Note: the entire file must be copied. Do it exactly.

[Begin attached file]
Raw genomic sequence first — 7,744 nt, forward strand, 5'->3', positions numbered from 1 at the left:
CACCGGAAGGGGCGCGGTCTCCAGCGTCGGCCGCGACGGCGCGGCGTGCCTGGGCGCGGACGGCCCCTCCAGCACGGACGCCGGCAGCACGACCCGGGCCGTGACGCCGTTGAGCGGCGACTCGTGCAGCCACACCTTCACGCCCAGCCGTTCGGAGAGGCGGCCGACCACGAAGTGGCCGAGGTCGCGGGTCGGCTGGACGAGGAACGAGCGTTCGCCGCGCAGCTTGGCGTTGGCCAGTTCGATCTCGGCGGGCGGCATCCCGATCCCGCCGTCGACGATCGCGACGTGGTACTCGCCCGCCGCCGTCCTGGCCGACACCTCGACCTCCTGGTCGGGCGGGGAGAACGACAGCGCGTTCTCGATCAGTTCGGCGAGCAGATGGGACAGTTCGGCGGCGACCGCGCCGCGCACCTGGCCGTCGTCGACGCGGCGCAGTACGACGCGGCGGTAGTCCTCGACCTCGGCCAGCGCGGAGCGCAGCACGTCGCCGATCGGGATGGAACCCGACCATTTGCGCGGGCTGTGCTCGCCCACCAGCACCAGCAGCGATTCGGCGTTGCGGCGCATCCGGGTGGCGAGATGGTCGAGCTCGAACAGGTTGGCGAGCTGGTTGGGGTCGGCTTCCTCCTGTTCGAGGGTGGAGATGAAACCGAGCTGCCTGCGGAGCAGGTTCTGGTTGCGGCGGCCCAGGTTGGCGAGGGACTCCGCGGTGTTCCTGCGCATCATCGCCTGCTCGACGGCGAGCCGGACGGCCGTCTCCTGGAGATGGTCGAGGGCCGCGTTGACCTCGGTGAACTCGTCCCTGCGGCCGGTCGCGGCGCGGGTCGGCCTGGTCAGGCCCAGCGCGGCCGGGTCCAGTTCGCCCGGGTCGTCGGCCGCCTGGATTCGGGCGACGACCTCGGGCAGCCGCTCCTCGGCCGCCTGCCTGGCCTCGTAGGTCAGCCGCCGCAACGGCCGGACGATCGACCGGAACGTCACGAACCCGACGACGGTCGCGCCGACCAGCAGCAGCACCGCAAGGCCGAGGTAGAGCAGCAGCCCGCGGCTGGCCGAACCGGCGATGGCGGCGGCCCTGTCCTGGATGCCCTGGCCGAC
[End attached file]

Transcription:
Raw genomic sequence first — 7,744 nt, forward strand, 5'->3', positions numbered from 1 at the left:
CACCGGAAGGGGCGCGGTCTCCAGCGTCGGCCGCGACGGCGCGGCGTGCCTGGGCGCGGACGGCCCCTCCAGCACGGACGCCGGCAGCACGACCCGGGCCGTGACGCCGTTGAGCGGCGACTCGTGCAGCCACACCTTCACGCCCAGCCGTTCGGAGAGGCGGCCGACCACGAAGTGGCCGAGGTCGCGGGTCGGCTGGACGAGGAACGAGCGTTCGCCGCGCAGCTTGGCGTTGGCCAGTTCGATCTCGGCGGGCGGCATCCCGATCCCGCCGTCGACGATCGCGACGTGGTACTCGCCCGCCGCCGTCCTGGCCGACACCTCGACCTCCTGGTCGGGCGGGGAGAACGACAGCGCGTTCTCGATCAGTTCGGCGAGCAGATGGGACAGTTCGGCGGCGACCGCGCCGCGCACCTGGCCGTCGTCGACGCGGCGCAGTACGACGCGGCGGTAGTCCTCGACCTCGGCCAGCGCGGAGCGCAGCACGTCGCCGATCGGGATGGAACCCGACCATTTGCGCGGGCTGTGCTCGCCCACCAGCACCAGCAGCGATTCGGCGTTGCGGCGCATCCGGGTGGCGAGATGGTCGAGCTCGAACAGGTTGGCGAGCTGGTTGGGGTCGGCTTCCTCCTGTTCGAGGGTGGAGATGAAACCGAGCTGCCTGCGGAGCAGGTTCTGGTTGCGGCGGCCCAGGTTGGCGAGGGACTCCGCGGTGTTCCTGCGCATCATCGCCTGCTCGACGGCGAGCCGGACGGCCGTCTCCTGGAGATGGTCGAGGGCCGCGTTGACCTCGGTGAACTCGTCCCTGCGGCCGGTCGCGGCGCGGGTCGGCCTGGTCAGGCCCAGCGCGGCCGGGTCCAGTTCGCCCGGGTCGTCGGCCGCCTGGATTCGGGCGACGACCTCGGGCAGCCGCTCCTCGGCCGCCTGCCTGGCCTCGTAGGTCAGCCGCCGCAACGGCCGGACGATCGACCGGAACGTCACGAACCCGACGACGGTCGCGCCGACCAGCAGCAGCACCGCAAGGCCGAGGTAGAGCAGCAGCCCGCGGCTGGCCGAACCGGCGATGGCGGCGGCCCTGTCCTGGATGCCCTGGCCGAC